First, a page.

Tyler ISD is preparing for a large turnout at Monday’s board of trustees meeting as community members share their opinions about changing the name of Robert E. Lee High School.
The meeting has sparked a debate among those who would like to see the school renamed and those who want to preserve it.
The discussion is not a meeting agenda item. Residents will have an opportunity to voice their opinion during the public comment section of the meeting. Residents wishing to speak must sign up at least 10 minutes prior to the meeting.
Public comment typically runs for up to 30 minutes, with each speaker allotted up to five minutes each. Board President Fritz Hager said the board can extend the comment time or reduce individual speaker time at their discretion, in accordance with state law.
“We expect people to be professional and courteous,” Hager said. “This will not become an unruly meeting, and we look forward to hearing what the public has to say.”
The district does have a plan in place for security, TISD Communication Director Dawn Parnell said.
“Just know that safety is always our priority,” Parnell said.
DG Montalvo, who has organized support for changing the name, said he has received thousands of messages. Some had kind words to share with him, others he said were threatening.
“I’m a little shocked and sad,” he said. “I’ve gotten hundreds and hundreds telling me I’m a racist and a bigot and a fool, I should go back to wherever we came from.”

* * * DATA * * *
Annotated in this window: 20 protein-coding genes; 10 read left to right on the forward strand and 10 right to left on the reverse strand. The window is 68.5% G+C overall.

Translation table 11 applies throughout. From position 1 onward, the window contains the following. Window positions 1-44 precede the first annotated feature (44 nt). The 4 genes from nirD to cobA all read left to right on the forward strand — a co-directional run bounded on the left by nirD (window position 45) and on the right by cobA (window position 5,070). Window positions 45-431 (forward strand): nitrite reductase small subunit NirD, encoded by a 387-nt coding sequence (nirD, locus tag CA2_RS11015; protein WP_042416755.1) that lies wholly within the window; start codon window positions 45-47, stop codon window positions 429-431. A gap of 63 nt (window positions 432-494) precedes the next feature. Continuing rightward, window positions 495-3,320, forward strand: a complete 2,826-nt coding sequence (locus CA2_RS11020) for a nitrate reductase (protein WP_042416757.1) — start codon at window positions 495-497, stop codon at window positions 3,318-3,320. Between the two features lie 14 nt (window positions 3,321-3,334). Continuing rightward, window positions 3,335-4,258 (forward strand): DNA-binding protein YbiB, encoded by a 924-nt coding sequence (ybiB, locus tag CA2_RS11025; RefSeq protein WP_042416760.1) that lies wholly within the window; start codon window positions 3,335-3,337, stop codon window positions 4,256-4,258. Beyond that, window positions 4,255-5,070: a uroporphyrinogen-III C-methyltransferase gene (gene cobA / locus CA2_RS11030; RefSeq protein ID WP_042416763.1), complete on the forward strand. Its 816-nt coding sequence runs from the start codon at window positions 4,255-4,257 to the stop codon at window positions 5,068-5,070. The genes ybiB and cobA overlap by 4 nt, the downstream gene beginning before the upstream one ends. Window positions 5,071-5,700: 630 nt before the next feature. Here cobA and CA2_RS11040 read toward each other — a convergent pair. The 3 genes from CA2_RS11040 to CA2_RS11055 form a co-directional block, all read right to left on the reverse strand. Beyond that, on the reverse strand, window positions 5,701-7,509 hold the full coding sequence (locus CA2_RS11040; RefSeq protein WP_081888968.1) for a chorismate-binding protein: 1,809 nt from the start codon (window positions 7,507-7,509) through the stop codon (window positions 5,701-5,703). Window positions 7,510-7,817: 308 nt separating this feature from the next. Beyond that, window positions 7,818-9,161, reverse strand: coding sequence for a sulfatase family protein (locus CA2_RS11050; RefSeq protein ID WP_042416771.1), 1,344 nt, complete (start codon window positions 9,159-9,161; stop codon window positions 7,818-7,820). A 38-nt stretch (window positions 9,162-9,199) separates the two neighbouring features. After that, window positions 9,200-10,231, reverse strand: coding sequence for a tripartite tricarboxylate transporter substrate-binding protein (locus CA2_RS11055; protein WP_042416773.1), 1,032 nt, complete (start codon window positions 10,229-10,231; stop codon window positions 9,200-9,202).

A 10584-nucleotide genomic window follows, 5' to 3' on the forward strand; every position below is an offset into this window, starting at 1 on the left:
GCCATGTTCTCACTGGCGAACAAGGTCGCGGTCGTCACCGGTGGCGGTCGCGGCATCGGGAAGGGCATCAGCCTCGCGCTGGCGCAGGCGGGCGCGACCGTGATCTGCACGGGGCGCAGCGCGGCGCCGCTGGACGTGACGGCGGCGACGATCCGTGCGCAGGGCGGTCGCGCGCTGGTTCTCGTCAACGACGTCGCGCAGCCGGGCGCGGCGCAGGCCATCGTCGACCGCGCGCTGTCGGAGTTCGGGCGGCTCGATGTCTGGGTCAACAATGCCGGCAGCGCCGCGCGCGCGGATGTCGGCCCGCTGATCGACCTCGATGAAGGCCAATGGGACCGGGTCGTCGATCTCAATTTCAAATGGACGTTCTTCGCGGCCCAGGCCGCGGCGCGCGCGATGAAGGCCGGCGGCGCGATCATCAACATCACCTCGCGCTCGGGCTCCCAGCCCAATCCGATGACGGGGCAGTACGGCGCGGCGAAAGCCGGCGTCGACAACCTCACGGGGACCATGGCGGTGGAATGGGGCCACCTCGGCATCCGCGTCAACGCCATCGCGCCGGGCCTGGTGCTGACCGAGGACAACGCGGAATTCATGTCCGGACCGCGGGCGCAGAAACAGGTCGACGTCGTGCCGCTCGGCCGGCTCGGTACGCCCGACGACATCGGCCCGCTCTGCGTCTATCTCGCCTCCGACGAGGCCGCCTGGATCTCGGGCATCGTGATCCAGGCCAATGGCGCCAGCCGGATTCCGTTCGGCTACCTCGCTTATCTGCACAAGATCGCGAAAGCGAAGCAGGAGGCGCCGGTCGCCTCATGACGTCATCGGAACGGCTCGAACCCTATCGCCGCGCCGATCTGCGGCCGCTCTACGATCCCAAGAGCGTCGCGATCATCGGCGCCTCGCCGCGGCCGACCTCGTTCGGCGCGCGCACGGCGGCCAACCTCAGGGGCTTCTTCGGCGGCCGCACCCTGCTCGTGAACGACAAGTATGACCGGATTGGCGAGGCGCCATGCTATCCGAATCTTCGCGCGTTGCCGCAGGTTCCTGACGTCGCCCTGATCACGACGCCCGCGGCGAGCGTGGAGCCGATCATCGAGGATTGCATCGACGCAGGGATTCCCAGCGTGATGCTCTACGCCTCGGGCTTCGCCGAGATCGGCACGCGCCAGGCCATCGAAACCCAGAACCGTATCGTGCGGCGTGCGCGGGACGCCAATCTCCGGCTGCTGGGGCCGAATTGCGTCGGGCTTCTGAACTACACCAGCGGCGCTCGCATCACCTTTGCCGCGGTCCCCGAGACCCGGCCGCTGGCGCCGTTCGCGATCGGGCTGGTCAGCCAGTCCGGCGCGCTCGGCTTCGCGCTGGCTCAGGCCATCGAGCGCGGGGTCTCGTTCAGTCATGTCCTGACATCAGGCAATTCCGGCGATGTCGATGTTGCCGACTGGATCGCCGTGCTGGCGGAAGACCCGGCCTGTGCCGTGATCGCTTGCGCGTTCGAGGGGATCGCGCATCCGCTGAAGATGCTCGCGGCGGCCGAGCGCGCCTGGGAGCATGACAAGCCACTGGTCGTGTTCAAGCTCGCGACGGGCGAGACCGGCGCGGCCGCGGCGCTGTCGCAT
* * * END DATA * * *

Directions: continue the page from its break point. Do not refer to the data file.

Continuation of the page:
Montalvo said he would not be deterred. He plans to show up Monday night and speak his conscience.
“I can’t do otherwise,” he said.
By early afternoon Friday, a change.org petition to keep the name had gathered 6,000 signatures.
Tyler ISD only recently had a federal desegregation order lifted.
The order dated back to 1970 and it required TISD to integrate and spelled out the details of how the district would do so. Lifting the order means the school district no longer has to report to the court as it related to the order and the district has the freedom to make decisions about its future without seeking the court’s permission.
The district’s demographics have changed considerably since the order was put in place.
In the early 1970s, TISD served a student population that was 67 percent white and 32 percent black. Today, Tyler ISD’s student population is 46 percent Hispanic, 30 percent African American and 22 percent white. Lee has a minority population of more than 60 percent.
If you go
What: Tyler ISD board of trustees meeting
When: 7 p.m. Monday
Where: The Davidson Conference Center at the Jim Plyler Instructional Complex, 807 W. Glenwood Blvd.